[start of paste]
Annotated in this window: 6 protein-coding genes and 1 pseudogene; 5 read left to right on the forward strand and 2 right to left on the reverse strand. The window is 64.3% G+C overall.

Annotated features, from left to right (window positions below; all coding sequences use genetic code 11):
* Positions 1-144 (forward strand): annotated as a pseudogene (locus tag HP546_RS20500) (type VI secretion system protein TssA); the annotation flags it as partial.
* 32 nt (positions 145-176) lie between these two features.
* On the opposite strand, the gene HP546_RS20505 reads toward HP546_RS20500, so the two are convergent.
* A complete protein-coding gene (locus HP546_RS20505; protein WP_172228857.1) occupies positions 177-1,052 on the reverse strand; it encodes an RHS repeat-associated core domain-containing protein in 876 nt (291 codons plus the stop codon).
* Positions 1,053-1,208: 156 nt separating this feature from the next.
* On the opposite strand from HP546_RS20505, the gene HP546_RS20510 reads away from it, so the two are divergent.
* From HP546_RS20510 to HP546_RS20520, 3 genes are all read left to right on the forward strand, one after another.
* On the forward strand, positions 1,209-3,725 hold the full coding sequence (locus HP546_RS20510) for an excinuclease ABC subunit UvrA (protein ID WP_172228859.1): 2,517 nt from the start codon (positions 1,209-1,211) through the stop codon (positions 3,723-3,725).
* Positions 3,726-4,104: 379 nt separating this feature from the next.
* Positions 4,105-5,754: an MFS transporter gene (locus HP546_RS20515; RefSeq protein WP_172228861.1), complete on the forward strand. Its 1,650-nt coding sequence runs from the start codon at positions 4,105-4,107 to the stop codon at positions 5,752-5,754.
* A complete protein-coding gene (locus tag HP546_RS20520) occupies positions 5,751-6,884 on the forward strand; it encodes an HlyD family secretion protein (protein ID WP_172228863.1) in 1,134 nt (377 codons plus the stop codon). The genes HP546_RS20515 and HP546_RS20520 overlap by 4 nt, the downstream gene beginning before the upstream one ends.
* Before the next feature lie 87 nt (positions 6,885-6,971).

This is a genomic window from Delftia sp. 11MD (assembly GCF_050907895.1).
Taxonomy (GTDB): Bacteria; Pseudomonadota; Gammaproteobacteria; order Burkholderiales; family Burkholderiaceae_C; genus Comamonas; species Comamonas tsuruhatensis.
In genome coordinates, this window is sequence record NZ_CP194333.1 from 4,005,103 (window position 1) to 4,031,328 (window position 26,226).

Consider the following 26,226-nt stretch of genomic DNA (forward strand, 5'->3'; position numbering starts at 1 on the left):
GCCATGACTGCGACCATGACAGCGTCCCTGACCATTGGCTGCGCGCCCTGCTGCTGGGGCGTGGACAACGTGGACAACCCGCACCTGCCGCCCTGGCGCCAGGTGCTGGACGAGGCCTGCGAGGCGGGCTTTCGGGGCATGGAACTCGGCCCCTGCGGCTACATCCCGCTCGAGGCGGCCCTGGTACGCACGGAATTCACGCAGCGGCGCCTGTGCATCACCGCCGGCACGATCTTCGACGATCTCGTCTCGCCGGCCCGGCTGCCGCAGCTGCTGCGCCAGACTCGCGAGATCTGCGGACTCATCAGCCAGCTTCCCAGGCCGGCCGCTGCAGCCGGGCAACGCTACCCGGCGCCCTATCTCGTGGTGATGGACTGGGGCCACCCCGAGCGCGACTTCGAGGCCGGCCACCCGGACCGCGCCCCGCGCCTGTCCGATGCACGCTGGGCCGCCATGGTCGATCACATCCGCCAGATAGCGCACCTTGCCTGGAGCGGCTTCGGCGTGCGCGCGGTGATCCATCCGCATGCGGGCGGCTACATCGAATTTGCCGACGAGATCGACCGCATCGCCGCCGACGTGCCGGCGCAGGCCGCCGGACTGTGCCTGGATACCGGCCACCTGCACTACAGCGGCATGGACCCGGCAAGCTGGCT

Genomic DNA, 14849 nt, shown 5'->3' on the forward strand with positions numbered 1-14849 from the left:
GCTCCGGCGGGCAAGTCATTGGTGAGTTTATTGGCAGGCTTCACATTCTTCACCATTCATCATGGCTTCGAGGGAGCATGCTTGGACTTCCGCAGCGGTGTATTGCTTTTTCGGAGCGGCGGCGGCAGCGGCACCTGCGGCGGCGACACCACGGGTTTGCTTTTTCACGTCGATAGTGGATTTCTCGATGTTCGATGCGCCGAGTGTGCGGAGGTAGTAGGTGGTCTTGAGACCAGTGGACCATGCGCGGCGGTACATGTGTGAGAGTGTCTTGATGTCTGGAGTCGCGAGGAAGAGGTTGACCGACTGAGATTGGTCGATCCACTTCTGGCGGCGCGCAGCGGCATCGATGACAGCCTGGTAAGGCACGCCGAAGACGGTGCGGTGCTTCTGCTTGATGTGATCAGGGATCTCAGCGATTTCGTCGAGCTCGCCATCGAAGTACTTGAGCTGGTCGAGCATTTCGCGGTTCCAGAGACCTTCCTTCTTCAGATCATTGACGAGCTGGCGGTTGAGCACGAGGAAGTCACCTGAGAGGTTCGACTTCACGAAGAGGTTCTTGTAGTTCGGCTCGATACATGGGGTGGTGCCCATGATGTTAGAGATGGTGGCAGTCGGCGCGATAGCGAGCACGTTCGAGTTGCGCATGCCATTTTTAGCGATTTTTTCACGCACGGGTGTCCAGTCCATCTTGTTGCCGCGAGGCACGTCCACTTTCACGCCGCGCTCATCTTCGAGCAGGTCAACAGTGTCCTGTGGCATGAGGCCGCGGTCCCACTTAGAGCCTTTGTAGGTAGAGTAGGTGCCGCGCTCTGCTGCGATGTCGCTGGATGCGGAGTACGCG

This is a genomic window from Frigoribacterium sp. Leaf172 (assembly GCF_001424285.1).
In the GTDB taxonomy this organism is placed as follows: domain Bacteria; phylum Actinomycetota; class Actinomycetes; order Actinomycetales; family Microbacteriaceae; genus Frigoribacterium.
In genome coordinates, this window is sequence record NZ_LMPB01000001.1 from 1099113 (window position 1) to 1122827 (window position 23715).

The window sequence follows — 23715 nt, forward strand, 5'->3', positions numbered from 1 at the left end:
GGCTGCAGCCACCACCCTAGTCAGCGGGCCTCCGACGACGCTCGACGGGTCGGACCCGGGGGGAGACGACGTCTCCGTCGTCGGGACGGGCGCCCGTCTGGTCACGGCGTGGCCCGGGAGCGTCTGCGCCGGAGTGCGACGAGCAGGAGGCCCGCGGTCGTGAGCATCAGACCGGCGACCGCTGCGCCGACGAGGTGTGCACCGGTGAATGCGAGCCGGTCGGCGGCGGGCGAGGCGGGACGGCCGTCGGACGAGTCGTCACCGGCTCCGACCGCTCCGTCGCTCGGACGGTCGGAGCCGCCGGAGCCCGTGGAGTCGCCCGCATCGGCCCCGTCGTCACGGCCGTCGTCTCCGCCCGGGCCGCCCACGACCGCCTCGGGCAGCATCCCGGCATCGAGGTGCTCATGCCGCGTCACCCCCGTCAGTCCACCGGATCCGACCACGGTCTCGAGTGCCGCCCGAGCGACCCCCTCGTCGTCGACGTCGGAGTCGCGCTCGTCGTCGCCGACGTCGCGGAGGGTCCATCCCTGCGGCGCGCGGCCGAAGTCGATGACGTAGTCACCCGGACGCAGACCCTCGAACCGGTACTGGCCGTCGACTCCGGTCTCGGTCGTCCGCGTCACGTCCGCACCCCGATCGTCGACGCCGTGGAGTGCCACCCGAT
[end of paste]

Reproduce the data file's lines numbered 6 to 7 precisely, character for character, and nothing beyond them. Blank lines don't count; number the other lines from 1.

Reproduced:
* A complete protein-coding gene (locus HP546_RS20505; protein WP_172228857.1) occupies positions 177-1,052 on the reverse strand; it encodes an RHS repeat-associated core domain-containing protein in 876 nt (291 codons plus the stop codon).
* Positions 1,053-1,208: 156 nt separating this feature from the next.